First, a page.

Review: Stargirl: The Lost Children #5
[Editor’s Note: This review may contain spoilers]
Writer: Geoff Johns
Art: Todd Nauck
Colors: Matt Herms
Letters: Rob Leigh
Reviewed by: Matthew B. Lloyd
Stargirl and the Lost Children identify the buyer who’s ready to take them all away from Childminder. It’s a surprise to Courtney and the plot thickens as the true nature of the buyer’s motivation remains hidden.
Throughout the first four issues of this mini-series, Todd Nauck has done a, dare I say it, “stellar” job, on the art. Last issue, it was the remarkable cover that stood out, and this issue it’s consistency that presents itself. Pages 2-3 feature a double page spread that not only depicts an action packed confrontation, but a full line up of all the Lost Children. With the newly added Courtney and Emiko, it’s a staggering 27 characters seeking escape from “Orphan Island.” It’s amazing, but now that this series is nearly completed there isn’t one of these that doesn’t provide some bit of excitement or interest.
Nauck uses a repetitive layout on a double page spread we’ve seen in each issue of this series. The outside edges of the double pages feature a character in profile on each side looking beyond the edge of the page. This issue, it’s Hourman and Judy “The Boom” Garrick. (see below fore more on Hourman), but it’s been other characters in previous issues. It’s a creative approach to the layout of the page allowing for closeups as well as smaller panels that move the story forward between the two heads. As Nauck has used it in each issue, it’s a storytelling motif that defines the look of this series.
Geoff Johns continues to develop that elusive nostalgia factor into something new that incorporates the past while at the same time being new. In the case of Stargirl: The Lost Children #5, we not only see all of the Lost Children, but a second twist on the appearance of the android Hourman. He was revealed last issue, and apparently a villain this time around. However, the end of this issue when Courtney comes face to face with shows the reader that there’s yet more going on to be discovered. Recently, Johns projects have built on each other with characters and themes from Doomsday Clock resurfacing in Flashpoint Beyond and the snow globe from that series ending up in The New Golden Age and the concurrently running Justice Society of America. The question must be asked, “Will this series lead to something else or just dovetail into the aforementioned JSA series?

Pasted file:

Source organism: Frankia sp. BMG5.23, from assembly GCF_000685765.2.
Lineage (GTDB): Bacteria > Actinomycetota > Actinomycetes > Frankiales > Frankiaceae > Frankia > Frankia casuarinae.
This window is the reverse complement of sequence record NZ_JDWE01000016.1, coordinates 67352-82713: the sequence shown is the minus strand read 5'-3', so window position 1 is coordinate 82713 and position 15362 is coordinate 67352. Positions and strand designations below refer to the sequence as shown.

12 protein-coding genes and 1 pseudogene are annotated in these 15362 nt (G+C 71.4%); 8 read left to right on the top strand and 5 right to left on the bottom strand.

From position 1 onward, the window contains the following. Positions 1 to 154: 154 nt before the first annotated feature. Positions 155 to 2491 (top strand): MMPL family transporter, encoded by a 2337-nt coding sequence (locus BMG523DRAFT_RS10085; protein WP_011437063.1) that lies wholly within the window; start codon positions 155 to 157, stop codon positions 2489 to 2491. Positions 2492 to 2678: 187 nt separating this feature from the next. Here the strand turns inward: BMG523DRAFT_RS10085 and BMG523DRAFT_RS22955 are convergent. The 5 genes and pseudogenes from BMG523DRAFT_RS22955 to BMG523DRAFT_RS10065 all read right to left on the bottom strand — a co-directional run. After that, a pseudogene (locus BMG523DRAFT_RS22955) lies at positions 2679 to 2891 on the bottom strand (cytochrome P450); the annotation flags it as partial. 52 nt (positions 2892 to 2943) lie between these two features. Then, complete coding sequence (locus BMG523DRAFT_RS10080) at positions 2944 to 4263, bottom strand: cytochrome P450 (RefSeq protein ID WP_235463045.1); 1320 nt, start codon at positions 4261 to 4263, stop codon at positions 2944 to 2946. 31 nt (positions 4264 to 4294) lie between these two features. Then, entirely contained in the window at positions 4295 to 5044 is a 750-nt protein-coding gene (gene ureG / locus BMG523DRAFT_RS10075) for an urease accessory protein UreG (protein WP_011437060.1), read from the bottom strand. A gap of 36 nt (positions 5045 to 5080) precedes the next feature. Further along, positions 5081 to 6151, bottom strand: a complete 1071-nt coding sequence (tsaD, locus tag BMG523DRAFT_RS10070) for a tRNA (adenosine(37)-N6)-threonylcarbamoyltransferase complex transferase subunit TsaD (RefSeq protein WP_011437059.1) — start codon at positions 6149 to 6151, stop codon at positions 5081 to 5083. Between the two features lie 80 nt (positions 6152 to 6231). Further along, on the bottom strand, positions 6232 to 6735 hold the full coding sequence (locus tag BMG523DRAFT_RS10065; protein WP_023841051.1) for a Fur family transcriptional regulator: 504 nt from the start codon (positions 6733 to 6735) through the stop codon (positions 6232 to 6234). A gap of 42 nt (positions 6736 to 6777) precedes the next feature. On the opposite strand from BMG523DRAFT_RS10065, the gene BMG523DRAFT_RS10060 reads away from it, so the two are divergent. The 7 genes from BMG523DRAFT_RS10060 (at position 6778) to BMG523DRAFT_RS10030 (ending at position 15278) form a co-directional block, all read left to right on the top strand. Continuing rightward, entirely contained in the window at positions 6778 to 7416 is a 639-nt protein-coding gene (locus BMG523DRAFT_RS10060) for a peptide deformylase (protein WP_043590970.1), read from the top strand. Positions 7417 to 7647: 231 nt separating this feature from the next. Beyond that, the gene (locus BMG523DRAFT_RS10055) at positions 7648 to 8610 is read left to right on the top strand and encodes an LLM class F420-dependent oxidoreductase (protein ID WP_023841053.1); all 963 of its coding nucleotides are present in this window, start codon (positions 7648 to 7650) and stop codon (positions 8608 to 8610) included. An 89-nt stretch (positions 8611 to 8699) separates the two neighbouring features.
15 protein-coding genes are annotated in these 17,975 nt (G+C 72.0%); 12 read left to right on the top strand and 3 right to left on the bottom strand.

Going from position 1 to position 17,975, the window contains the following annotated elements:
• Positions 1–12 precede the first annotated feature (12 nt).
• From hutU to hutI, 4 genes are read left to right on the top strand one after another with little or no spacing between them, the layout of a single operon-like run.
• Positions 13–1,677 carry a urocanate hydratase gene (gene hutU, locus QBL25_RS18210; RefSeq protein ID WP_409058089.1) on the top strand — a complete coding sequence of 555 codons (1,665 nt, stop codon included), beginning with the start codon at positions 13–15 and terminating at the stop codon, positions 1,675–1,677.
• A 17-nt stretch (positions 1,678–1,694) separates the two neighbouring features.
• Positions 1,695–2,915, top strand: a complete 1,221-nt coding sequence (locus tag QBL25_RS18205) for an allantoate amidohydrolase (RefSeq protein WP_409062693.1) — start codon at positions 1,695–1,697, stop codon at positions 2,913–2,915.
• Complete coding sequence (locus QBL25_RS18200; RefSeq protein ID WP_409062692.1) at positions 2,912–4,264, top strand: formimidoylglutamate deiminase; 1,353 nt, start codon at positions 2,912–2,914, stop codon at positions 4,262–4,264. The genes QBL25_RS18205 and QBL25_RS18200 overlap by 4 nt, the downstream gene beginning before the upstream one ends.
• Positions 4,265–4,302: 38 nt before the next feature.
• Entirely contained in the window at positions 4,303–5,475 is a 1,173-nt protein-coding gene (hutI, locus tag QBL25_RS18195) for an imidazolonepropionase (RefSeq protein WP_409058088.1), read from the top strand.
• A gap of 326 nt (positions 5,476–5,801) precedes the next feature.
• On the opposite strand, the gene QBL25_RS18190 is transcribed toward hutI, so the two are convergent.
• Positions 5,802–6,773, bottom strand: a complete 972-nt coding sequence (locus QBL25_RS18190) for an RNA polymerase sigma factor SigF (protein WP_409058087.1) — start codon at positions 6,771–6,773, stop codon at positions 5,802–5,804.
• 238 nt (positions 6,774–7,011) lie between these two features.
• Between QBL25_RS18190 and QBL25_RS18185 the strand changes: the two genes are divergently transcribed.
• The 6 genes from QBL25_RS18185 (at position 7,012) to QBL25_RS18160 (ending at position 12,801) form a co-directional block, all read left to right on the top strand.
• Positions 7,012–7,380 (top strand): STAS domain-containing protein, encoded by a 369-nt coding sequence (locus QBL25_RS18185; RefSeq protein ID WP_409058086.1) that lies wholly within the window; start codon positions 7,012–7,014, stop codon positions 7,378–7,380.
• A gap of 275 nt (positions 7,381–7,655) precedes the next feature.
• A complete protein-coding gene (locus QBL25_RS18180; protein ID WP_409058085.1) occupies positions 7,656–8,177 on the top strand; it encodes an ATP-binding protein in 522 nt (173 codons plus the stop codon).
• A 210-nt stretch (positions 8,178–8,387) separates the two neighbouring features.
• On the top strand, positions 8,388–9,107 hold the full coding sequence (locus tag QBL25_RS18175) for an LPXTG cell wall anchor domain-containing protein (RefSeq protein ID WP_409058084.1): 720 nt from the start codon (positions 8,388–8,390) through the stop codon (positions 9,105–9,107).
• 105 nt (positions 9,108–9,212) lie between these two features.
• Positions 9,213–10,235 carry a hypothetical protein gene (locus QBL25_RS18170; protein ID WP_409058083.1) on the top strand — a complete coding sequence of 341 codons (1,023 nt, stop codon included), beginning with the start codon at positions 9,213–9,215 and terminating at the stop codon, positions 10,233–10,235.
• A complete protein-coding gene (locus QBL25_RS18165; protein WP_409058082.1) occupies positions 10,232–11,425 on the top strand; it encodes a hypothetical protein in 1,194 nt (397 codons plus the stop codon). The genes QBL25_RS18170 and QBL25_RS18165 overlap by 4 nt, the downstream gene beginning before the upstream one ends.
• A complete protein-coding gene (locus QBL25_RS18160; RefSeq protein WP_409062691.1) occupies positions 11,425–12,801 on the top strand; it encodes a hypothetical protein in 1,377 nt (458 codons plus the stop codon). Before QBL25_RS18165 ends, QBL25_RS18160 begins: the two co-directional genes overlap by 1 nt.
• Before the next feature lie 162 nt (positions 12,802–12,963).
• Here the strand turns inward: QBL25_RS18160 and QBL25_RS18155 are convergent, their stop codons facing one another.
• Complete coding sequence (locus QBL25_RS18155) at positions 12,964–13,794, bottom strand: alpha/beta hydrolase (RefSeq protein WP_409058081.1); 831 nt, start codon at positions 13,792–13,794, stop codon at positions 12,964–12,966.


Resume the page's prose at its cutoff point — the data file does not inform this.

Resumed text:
It doesn’t seem too far fetched to think that these Lost Children have been pulled out of time to be saved from a predator. As we’ve seen Helena Wayne in Justice Society of America, there is such a predator out there killing the Justice Society at different points in time. It’s not certain that this is Johns’ endgame, but it is plausible. That predator is Per Degaton, a time traveling villain, and the android Hourman in this series is a time traveler. Additionally, the Lost Children have been pulled out of time. It’s an intriguing prospect which could result in an extremely satisfying climax involving both series.
Well, there just isn’t going to be anything significant found in these parts.
As DC Comics advertises the “Dawn of DC” initiative in their comics this month, it feels incongruous with development of the world building in Stargirl: The Lost Children #5. “Dawn of DC” seems to be eschewing the foundations of character development in favor of “new” and “different” approaches. Johns’ corner of the DC Universe continues to embrace its past and legacy. Nightwing appears to fit more along these lines as it reinvigorates The Titans, and certainly Jeremy Adams’ soon-to-end run on The Flash goes right along with what Johns is doing. There’s a clear sense of connecting with the past in Stargirl and Justice Society of America which alone contributes to the sense of character growth and development as well as the exploration of the DC Universe.